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| Injuries Under the Jones Act & Maritime Law- Talk to a Lawyer
Jones Act is a law enacted by Congress that provides protection
to persons who are members of the crew of a
ship or vessel. The Jones Act applies to inland river workers as
well as offshore workers who work on a jackup rig, semi-submersible
ship or rig, barge, drill ship, tug / towboat, crew boat , drill
ship, dredge, floating crane, tanker, cargo ship, fishing vessel,
chemical ship, research vessel, construction barge, lay barge,
motorized platform, diving vessel, cruise ship, recreational boat
or other floating / movable structures. The Jones Act 46 U.S.C.
688 (1970) governs the liability of vessel operators and marine
employers for the work-related injury or death of an employee.
It is a federal cause of action, meaning that the United States
Congress intended for all seaman's injuries throughout the nation
to be guided by the same liability standards of the Jones Act.
If you are a seaman and have been injured on a ship or vessel and your employer is not paying your medical bills, refusing to send you to a medical specialist or not paying you maintenance, then call us for a FREE CONFIDENTIAL CONSULTATION at 1-800-883-9858.
Although the Jones Act protects seamen, it is not the same as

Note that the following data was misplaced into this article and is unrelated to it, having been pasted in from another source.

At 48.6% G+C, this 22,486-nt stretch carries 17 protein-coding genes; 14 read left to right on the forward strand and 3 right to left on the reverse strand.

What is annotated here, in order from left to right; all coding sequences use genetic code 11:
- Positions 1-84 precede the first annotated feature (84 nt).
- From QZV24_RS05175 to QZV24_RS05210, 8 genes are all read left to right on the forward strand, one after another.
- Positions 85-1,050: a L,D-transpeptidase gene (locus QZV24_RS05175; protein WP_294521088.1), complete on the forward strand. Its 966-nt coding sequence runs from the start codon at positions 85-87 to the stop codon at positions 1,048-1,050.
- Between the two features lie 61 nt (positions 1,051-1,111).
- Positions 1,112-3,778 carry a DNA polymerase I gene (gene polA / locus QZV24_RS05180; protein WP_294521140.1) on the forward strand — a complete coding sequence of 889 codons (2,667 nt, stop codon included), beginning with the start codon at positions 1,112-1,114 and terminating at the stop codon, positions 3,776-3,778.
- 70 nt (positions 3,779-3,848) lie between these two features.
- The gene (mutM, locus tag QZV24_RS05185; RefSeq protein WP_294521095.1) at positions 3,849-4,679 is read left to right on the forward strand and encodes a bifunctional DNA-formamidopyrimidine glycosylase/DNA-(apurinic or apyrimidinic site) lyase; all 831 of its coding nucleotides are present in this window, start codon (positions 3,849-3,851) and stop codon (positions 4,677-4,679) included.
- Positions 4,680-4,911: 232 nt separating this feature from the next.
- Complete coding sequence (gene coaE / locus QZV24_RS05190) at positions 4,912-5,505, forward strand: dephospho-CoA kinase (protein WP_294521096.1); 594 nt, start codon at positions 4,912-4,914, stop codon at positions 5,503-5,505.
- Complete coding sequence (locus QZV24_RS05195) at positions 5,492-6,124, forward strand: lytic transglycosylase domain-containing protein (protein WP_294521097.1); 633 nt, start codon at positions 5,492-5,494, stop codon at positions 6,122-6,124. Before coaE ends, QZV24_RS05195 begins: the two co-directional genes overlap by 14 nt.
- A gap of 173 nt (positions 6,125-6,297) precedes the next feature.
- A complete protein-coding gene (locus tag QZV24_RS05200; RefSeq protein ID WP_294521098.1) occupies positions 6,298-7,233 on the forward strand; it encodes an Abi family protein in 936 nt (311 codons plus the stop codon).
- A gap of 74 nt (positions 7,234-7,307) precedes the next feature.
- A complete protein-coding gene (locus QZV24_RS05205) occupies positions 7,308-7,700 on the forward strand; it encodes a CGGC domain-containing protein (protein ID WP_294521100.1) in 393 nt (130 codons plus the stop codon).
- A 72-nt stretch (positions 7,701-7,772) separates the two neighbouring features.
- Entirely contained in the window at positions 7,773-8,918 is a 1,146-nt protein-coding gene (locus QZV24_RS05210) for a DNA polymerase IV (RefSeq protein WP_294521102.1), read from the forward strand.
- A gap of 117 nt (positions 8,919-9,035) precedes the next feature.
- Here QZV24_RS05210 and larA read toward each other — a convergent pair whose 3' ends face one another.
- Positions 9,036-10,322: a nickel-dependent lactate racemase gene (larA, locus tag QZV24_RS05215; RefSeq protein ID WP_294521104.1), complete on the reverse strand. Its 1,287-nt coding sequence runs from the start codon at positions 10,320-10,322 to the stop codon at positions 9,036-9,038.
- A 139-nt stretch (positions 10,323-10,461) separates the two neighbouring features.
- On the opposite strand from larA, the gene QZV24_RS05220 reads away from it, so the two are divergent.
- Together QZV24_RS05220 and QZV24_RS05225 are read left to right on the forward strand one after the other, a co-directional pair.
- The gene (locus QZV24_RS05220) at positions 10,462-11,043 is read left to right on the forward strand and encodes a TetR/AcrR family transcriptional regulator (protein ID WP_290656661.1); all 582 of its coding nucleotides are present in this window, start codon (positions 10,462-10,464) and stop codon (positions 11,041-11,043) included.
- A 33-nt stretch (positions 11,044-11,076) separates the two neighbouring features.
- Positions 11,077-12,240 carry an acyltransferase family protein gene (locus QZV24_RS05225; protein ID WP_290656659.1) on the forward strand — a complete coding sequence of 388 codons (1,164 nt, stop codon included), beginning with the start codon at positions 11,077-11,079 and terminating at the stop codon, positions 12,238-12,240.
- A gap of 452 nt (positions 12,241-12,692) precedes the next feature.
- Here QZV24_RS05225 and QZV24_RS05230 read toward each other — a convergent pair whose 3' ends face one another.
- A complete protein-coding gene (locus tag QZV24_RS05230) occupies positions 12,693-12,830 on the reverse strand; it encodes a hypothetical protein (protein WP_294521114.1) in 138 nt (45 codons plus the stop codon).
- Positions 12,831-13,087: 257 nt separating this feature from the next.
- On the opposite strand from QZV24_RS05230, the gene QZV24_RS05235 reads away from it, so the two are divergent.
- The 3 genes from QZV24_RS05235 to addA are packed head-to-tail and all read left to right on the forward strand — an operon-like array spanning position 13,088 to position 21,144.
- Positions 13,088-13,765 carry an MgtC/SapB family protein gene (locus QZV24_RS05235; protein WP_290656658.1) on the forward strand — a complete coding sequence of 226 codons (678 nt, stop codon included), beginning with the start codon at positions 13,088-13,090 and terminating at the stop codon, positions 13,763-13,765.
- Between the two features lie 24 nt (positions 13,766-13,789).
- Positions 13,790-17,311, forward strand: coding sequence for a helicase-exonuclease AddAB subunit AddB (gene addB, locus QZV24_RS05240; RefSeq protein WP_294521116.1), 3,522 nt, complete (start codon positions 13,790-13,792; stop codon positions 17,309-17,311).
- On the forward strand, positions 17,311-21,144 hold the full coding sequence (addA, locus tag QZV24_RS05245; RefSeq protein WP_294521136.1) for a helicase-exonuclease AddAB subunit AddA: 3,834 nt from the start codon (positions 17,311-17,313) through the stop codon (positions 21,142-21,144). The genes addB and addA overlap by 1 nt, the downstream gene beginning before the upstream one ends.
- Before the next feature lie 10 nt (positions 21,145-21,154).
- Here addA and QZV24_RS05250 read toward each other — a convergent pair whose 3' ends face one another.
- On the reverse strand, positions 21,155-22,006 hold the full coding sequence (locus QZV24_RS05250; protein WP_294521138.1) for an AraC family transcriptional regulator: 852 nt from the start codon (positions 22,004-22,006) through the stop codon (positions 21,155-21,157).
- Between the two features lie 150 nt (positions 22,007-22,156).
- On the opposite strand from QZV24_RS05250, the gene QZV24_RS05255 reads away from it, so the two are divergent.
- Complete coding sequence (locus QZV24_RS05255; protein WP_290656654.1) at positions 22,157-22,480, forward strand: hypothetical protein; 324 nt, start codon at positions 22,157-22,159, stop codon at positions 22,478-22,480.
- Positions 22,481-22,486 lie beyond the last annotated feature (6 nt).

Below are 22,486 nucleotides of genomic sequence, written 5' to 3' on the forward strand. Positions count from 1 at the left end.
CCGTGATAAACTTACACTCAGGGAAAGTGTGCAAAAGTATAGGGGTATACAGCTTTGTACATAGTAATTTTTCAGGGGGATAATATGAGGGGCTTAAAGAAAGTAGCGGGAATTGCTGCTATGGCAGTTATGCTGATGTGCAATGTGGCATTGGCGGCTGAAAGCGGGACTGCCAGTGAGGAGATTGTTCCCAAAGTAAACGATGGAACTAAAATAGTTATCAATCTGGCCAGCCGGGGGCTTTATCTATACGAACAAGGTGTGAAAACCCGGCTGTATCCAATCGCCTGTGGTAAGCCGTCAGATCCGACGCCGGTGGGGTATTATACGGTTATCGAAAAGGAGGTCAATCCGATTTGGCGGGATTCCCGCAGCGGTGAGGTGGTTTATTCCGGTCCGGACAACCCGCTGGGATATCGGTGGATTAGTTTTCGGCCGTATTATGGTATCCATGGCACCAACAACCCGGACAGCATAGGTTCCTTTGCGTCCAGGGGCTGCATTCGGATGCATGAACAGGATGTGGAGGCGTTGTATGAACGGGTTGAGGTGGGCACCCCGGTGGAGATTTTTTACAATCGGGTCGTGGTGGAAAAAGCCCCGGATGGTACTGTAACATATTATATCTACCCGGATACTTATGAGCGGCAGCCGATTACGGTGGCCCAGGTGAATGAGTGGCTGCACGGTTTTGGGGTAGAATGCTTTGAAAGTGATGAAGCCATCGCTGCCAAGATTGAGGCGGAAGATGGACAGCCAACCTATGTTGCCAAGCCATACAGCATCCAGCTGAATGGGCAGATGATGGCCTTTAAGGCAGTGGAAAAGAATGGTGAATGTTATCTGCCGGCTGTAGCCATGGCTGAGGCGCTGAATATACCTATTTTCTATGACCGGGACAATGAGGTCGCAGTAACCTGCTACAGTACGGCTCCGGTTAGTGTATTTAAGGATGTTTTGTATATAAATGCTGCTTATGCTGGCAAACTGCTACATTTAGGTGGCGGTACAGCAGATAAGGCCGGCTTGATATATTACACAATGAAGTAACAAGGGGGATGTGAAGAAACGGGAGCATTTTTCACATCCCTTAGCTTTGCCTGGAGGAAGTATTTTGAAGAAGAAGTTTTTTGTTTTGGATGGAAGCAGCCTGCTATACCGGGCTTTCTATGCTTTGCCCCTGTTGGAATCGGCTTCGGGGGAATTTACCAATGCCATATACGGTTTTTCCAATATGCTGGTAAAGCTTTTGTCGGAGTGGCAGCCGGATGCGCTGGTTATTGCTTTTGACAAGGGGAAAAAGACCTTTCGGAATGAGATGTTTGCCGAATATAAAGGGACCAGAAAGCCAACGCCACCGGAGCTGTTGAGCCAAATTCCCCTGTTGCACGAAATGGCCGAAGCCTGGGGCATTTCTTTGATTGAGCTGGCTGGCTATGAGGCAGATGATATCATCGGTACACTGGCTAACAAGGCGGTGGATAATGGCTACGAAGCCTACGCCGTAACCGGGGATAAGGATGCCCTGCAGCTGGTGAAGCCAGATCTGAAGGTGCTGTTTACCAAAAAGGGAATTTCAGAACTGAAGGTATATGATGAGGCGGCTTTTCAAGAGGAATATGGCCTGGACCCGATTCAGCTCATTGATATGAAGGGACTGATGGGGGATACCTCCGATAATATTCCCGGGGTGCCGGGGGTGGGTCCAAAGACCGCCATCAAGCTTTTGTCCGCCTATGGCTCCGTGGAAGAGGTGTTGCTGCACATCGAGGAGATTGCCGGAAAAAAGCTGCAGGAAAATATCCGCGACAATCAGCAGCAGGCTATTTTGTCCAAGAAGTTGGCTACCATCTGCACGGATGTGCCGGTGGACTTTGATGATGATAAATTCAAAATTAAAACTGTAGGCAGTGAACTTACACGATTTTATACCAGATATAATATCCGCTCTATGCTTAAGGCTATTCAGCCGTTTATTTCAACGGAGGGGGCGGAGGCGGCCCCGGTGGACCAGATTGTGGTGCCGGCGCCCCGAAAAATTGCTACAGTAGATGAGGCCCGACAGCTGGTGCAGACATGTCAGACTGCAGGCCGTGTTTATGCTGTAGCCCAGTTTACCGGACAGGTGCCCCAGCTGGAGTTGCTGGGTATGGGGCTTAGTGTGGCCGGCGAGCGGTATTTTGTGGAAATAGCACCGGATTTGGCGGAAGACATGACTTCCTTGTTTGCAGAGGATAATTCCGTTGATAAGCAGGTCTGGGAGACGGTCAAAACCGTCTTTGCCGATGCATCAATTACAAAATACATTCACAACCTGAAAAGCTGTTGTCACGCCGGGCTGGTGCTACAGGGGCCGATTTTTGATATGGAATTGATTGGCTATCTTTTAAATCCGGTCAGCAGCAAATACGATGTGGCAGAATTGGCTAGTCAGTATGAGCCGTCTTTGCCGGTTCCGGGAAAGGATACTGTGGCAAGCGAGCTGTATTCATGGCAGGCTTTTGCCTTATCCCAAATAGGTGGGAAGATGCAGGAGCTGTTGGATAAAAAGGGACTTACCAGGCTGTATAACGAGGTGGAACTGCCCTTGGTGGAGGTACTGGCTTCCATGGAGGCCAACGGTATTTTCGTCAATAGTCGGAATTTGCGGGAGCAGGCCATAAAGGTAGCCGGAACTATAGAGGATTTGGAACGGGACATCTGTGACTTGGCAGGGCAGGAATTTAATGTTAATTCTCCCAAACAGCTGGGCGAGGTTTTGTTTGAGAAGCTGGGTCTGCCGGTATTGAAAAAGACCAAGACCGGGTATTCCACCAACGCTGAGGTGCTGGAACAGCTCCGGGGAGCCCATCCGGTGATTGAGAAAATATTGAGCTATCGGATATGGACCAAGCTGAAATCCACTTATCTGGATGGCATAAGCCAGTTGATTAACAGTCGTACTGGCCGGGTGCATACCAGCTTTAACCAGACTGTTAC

workers' compensation. It does not require payment regardless of
fault. In order for a worker to recover under the Jones Act, a
worker must prove some negligence or fault on the part of the vessel's
owners, operators, officers, and/or fellow employees or by reason
of any defect in the vessel, its gear, tackle, or equipment. The
Jones Act provides an injured seaman a remedy against his or her
employers for injuries arising from negligent acts of the employer
or co-workers during the course of employment on a ship or vessel.
This means that the employer must do something unreasonable or
fail to perform a reasonable act that would have prevented injury
in order for the seaman to win his claim. An injured worker's maritime
claim under the Jones Act can also raise claims against a vessel's
owner that a dangerous condition existed on the vessel that made
the vessel unseaworthy.
! The rules for determining what types of
maritime law or cause of action would apply in a given situation
complicated and the wrong tactic or incorrect claim can threaten
your success in this matter. Call an experienced attorney, If you
have sustained a serious injury that threatens your ability to
continue working or your ability to work without physical pain.
Do not let a simple mistake ruin your chance for recovery.
INJURED WORKER'S RIGHTS UNDER THE JONES ACT
If you are a crewman on a boat or vessel and were injured while
working, you will be entitled to sue your employer for injuries
caused by your employer's negligence under a federal law called
the Jones Act. Offshore drilling rigs, drill ships, barges and
other motorized structures which are moveable and which float from
hole to hole (semis and jackups), are considered vessels under
the Jones Act. If you are a member of the crew of such a vessel
and were injured while in the furtherance of your employment, then
your employer will be responsible for paying your medical bills
(called cure) and paying you a small daily allowance (called maintenance)
during the time you are injured. In addition, you may be able to
file a lawsuit against your employer if your employer was negligent
or if there was something wrong with the vessel which made it unfit
for its intended purpose. In a Jones Act lawsuit you may seek to
recover past and future economic loss, pain and suffering, mental
anguish, disfigurement, loss of capacity to enjoy life, loss of